|Appears in Collections:||History and Politics Journal Articles|
|Peer Review Status:||Refereed|
|Title:||British Devolution and the Labour Party: How a National Party Adapts to Devolution|
|Citation:||Laffin M & Shaw E (2007) British Devolution and the Labour Party: How a National Party Adapts to Devolution, British Journal of Politics and International Relations, 9 (1), pp. 55-72.|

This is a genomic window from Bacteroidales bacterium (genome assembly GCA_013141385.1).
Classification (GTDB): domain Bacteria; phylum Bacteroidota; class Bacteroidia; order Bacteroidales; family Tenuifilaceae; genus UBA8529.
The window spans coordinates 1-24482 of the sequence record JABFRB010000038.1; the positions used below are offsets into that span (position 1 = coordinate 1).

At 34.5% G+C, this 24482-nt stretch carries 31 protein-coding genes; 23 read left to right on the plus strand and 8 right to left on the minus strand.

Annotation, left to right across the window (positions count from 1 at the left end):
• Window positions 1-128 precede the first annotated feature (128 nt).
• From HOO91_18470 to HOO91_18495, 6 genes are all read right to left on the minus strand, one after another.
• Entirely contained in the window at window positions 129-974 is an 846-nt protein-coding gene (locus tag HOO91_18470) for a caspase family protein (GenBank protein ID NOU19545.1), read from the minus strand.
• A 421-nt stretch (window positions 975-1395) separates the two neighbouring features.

|Abstract:||In 1999 the Labour government in the UK devolved significant powers to the newly created Scottish Parliament and the National Assembly for Wales. This article concludes that the British Labour party, as a national party, has not formally reorganised itself to reflect the new realities of devolution. Rather, the national ruling elite has continued to stress the importance of maintaining the valuable Labour brand to ensure the electability of the party at Westminster and retain the possibility of using party links to co-ordinate policy on devolved matters across Britain. Even so, the regional Labour elites in Scotland and Wales have acquired the freedom to make significant strategic choices in terms of policy and electoral strategy. However, these choices are ultimately constrained by tacit, intra-party understandings and ‘rules of the game’.|
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